Posted on Sept. 7, 2012. Listed in:
The Government’s decision to extend ECan Act provisions until 2016 continues to deny Cantabrians’ right to have a say on how their freshwater resources are managed and is a deliberate move to continue to allow more large-scale irrigation schemes in Canterbury, Forest & Bird says today.
Forest & Bird Conservation Advocate Nicola Toki says the Government’s announcement should send alarm bells ringing for Cantabrians. “The Government’s intentions about freshwater were made clear in 2010 when under the Official Information Act, we received documents that showed the driving factor behind the ECan reform and legislation was to accelerate large-scale water storage and irrigation in Canterbury.
“Continuing with this structure is not only allowing for the acceleration of inappropriate agribusiness that puts our rivers at risk, but is also denying Cantabrians their basic democratic right to appeal decisions on freshwater management,” Nicola Toki says.
“We acknowledge that the ECan Commissioners have worked hard to develop freshwater plans and policies in the region, but there is simply no excuse to take away Cantabrians’ right to appeal decisions on how our water is managed.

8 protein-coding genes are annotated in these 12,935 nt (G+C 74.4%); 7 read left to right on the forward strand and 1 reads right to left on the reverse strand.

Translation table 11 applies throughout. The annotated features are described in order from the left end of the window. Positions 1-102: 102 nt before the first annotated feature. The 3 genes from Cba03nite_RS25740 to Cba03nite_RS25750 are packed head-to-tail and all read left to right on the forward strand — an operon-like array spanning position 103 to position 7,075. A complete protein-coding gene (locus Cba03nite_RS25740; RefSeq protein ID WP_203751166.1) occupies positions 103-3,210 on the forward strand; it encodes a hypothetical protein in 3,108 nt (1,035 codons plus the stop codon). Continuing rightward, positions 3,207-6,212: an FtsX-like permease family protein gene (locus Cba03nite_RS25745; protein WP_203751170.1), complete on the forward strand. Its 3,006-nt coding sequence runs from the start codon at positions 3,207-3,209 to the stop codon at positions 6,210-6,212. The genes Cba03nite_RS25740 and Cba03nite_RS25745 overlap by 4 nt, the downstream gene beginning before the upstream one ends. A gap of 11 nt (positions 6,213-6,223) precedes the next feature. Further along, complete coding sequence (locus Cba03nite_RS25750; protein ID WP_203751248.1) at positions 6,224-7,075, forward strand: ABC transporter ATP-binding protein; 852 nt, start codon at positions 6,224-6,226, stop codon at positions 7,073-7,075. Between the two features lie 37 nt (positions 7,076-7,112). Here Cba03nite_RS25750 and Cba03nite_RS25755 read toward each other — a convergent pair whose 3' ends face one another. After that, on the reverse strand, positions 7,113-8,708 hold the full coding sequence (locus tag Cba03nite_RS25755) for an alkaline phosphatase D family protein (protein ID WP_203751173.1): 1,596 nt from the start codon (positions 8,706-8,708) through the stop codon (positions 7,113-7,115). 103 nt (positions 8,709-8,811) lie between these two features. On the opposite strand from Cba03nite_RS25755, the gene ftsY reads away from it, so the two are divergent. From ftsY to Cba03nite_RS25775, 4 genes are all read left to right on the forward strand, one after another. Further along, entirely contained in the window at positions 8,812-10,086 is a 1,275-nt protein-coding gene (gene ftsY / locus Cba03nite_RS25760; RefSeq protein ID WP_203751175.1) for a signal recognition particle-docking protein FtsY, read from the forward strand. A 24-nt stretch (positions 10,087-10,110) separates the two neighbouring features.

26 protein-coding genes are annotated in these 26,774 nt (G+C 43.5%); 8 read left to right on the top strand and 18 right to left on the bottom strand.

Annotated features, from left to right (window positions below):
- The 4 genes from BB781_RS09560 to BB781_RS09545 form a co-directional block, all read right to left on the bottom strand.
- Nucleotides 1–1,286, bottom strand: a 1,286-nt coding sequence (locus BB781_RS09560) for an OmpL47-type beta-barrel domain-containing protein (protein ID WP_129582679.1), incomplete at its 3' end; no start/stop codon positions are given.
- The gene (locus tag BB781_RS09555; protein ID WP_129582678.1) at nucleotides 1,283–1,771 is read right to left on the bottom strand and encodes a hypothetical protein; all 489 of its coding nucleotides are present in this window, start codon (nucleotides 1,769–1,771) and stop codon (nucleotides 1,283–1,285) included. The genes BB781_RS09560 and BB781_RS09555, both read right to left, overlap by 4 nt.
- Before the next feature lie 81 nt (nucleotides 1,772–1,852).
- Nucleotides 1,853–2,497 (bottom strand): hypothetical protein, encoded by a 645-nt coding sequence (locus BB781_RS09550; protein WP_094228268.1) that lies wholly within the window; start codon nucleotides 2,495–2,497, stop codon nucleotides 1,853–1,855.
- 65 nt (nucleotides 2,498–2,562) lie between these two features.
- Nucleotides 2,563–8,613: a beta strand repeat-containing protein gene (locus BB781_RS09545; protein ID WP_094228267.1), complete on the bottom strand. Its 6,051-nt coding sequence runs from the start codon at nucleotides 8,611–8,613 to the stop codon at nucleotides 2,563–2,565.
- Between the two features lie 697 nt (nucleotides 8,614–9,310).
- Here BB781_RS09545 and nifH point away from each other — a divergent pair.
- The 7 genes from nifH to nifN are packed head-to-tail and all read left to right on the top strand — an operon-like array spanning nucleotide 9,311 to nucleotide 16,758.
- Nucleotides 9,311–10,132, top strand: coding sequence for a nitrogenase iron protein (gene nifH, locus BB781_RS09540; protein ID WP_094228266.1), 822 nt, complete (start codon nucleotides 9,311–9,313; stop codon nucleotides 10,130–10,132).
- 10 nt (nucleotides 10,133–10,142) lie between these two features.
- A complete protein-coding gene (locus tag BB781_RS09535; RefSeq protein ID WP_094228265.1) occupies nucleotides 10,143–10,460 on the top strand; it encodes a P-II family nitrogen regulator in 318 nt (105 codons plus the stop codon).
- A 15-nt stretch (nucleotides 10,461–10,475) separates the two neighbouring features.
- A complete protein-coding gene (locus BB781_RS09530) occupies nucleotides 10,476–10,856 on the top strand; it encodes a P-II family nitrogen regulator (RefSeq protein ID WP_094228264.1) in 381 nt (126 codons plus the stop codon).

“Everyone else around the country has the opportunity to challenge council decisions on water management, which often results in better outcomes. The people in Canterbury are getting ripped off,” she says.
Concerns about freshwater have consistently rated as New Zealanders’ number one environmental issue according to Lincoln University’s biennial “Perceptions of the Environment” report. It is particularly important in Canterbury, which has 70 per cent of New Zealand’s freshwater resource.
“Enough is enough. We have no democracy left in Canterbury, and our people deserve an opportunity to have their say on crucial freshwater issues, in the same way that all other New Zealanders do.”